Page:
Author: Dr. Kathyani V S
Qualification : MBBS, DGO, Fellowship in Reproductive Medicine
Infertility in Women: Causes & Symptoms
Typically, infertility is described as a condition in which pregnancy is not achieved after trying for at least one year (6 months if the woman is over 35 years of age). It can be caused as a result of hormone problems, physical problems, age, lifestyle or environmental factors. Studies suggest that as much as it occurs due to a problem with the woman, it is due to a problem with the man. And then there are cases where infertility occurs due to male and female factors combined.
The diagnosis of female infertility can be very tricky. Depending on the cause of infertility, there are multiple treatments available. In order to develop a deeper understanding in the subject, let’s explore some of the causes and symptoms of infertility in women.
Common Causes of Infertility in Women
Failure to Ovulate
The most common cause of infertility in women is the failure to ovulate. Studies show that over 40% of women with infertility issues do not achieve pregnancy as a result of failure to ovulate. Now, it’s important to know that such a failure can result from factors like:
- Primary Ovarian Insufficiency (POI) or Polycystic Ovary Syndrome (PCOS).
- Diminished ovarian reserve (low egg count in a woman’s ovaries) due to normal aging.
- Endocrine disorders (thyroid disease or hypothalamus problems) which affect the hormones produced by the body.
Menstrual Cycle Issues
Menstrual cycle is an integral process in preparing the female body for pregnancy. Problems or inconsistencies in the menstrual cycle are among the main causes of female infertility.
Egg Failing to Mature Properly
Ranging from conditions like PCOS, obesity and lack of relevant proteins, the reasons for the failure of an egg to mature properly are multiple. An immature egg may not be released at the correct time, may not make it down the fallopian tubes or may not be fertilised.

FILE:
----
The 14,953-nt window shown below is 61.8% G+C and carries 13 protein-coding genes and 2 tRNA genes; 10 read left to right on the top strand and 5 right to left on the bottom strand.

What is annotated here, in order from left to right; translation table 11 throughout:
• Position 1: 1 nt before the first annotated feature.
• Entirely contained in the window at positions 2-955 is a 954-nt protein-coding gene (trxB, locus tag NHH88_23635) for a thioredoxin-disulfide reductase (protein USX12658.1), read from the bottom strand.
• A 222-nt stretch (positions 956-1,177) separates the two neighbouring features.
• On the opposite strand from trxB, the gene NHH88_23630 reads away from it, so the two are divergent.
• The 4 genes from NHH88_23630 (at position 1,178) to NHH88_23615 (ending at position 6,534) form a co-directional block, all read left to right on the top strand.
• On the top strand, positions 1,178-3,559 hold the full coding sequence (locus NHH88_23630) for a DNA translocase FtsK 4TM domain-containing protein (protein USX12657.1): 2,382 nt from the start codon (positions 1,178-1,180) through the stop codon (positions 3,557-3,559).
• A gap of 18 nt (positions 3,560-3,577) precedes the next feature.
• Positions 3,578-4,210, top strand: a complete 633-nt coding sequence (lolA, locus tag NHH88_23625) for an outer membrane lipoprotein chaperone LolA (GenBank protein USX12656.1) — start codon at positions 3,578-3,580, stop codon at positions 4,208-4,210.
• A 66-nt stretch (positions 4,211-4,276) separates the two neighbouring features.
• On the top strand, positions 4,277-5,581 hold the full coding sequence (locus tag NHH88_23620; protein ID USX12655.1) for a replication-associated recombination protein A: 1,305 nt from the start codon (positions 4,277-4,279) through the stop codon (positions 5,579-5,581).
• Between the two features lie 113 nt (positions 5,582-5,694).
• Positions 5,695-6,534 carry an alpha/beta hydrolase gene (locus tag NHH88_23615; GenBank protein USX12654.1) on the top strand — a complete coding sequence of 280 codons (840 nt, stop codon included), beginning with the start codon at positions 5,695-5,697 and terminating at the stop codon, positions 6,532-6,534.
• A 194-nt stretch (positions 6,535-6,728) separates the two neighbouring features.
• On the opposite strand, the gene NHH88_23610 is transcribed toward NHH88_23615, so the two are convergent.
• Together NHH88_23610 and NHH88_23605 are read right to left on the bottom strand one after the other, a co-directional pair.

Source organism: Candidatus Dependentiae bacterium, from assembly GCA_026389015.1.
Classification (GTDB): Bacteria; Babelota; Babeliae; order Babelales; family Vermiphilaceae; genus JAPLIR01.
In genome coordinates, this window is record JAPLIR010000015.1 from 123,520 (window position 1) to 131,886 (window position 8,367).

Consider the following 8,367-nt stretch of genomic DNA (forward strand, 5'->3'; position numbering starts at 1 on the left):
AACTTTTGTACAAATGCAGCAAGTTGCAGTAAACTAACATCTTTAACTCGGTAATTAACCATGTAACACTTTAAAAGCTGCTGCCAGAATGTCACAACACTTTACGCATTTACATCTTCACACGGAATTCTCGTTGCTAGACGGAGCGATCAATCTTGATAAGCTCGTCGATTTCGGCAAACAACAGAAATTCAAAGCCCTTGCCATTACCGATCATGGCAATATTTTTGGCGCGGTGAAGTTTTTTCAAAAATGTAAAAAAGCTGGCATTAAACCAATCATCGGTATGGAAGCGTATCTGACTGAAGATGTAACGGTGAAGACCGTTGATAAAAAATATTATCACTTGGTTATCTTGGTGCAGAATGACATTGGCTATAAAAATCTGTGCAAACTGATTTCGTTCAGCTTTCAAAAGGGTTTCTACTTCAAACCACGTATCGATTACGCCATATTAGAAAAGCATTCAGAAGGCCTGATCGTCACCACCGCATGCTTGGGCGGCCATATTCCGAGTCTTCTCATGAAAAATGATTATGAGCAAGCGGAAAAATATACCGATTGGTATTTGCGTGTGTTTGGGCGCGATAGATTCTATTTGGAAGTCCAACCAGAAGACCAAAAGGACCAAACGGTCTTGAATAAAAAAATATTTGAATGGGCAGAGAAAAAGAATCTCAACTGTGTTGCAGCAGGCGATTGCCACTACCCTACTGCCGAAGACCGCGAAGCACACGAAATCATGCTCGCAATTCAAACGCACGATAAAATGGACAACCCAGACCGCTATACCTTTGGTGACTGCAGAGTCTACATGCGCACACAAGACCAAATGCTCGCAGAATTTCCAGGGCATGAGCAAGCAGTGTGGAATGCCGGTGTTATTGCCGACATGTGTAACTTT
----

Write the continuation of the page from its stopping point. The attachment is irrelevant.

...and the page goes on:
Structural Problems of the Reproductive System
Some specific structural abnormalities of the reproductive system that result in infertility include:
- Endometriosis is referred to the condition when the tissue that normally lines the inside of the uterus is found in other places blocking the fallopian tubes.
- Uterine fibroids are additional growths that appear around or within the uterus wall. While some women with fibroids have no difficulty with fertility, others may have problems getting pregnant naturally or may suffer multiple miscarriages.
- Polyps are the non-cancerous growths on the interior surface of the uterus. It can interfere with the function of the uterus and make it difficult for a woman to remain pregnant after conception.
- Scarring in the uterus is known to increase the risk of miscarriage and interfere with implantation, thus causing infertility. Scarring in the uterus can result from surgery, injuries or infections.
Autoimmune disorders are known to cause the body’s immune system to affect the even those body tissues it would normally ignore. Autoimmune disorders like lupus, rheumatoid arthritis and various types of thyroiditis are known to affect fertility in women.
Common Symptoms of Infertility in Women
Irregular Menstrual Cycle
The primary symptom of infertility is the inability to get pregnant. An average woman’s cycle is 28 days but anything within a few days of that can be considered as normal, as long as it’s consistent. A menstrual cycle that’s too short(less than 21 days), too long (35 or more days), irregular, or absent can be an indication of failure to ovulate.
While most women experience cramps during their periods, heavy or painful periods that interfere with your daily life may be a symptom of endometriosis.
Hormonal fluctuations in women could be potential symptoms of infertility. You know it’s time to pay a visit to the doctor when you’re experiencing thinning hair, skin issues, weight gain, reduced sex drive or facial growth.
Pain during sex could be related to hormonal issues, endometriosis, or other underlying conditions resulting in infertility in women.
A wealth of research shows that 15-20% of the couples trying to conceive face fertility issues. Typically, female infertility is to be blamed 40% of the time. So if you’re diagnosed with infertility or fear you might have difficulties conceiving, you are not alone. Don’t worry; consult your doctor about your issues. The medical landscape has made great advances in the past few years. So even if you’re diagnosed with infertility, there’s a high chance you may still be able to conceive.
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